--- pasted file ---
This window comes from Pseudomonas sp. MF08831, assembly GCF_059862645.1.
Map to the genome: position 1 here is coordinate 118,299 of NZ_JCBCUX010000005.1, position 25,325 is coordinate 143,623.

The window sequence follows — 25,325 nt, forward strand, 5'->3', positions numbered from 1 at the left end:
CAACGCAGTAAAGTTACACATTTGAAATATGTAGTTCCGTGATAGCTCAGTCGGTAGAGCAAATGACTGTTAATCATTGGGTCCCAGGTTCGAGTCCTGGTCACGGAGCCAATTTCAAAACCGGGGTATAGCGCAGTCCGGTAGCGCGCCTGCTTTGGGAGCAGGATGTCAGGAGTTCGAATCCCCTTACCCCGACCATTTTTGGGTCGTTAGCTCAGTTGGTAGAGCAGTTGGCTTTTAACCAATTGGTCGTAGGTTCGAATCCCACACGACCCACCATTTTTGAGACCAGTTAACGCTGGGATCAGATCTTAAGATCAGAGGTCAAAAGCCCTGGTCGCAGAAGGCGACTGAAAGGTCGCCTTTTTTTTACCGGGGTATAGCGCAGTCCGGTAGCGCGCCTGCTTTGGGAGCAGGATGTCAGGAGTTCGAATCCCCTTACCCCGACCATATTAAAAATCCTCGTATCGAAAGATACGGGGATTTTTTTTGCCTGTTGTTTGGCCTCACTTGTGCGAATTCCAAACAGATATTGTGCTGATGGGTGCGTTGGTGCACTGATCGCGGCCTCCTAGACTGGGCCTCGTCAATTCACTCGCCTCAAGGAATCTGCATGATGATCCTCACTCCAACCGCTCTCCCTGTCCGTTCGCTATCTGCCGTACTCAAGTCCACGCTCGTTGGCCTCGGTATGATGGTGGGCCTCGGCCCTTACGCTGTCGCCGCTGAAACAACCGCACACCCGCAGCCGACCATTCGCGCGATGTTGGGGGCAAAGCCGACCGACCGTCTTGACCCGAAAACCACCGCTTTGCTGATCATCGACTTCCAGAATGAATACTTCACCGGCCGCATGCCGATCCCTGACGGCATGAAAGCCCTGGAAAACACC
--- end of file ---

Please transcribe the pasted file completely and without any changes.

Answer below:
This window comes from Pseudomonas sp. MF08831, assembly GCF_059862645.1.
Map to the genome: position 1 here is coordinate 118,299 of NZ_JCBCUX010000005.1, position 25,325 is coordinate 143,623.

The window sequence follows — 25,325 nt, forward strand, 5'->3', positions numbered from 1 at the left end:
CAACGCAGTAAAGTTACACATTTGAAATATGTAGTTCCGTGATAGCTCAGTCGGTAGAGCAAATGACTGTTAATCATTGGGTCCCAGGTTCGAGTCCTGGTCACGGAGCCAATTTCAAAACCGGGGTATAGCGCAGTCCGGTAGCGCGCCTGCTTTGGGAGCAGGATGTCAGGAGTTCGAATCCCCTTACCCCGACCATTTTTGGGTCGTTAGCTCAGTTGGTAGAGCAGTTGGCTTTTAACCAATTGGTCGTAGGTTCGAATCCCACACGACCCACCATTTTTGAGACCAGTTAACGCTGGGATCAGATCTTAAGATCAGAGGTCAAAAGCCCTGGTCGCAGAAGGCGACTGAAAGGTCGCCTTTTTTTTACCGGGGTATAGCGCAGTCCGGTAGCGCGCCTGCTTTGGGAGCAGGATGTCAGGAGTTCGAATCCCCTTACCCCGACCATATTAAAAATCCTCGTATCGAAAGATACGGGGATTTTTTTTGCCTGTTGTTTGGCCTCACTTGTGCGAATTCCAAACAGATATTGTGCTGATGGGTGCGTTGGTGCACTGATCGCGGCCTCCTAGACTGGGCCTCGTCAATTCACTCGCCTCAAGGAATCTGCATGATGATCCTCACTCCAACCGCTCTCCCTGTCCGTTCGCTATCTGCCGTACTCAAGTCCACGCTCGTTGGCCTCGGTATGATGGTGGGCCTCGGCCCTTACGCTGTCGCCGCTGAAACAACCGCACACCCGCAGCCGACCATTCGCGCGATGTTGGGGGCAAAGCCGACCGACCGTCTTGACCCGAAAACCACCGCTTTGCTGATCATCGACTTCCAGAATGAATACTTCACCGGCCGCATGCCGATCCCTGACGGCATGAAAGCCCTGGAAAACACC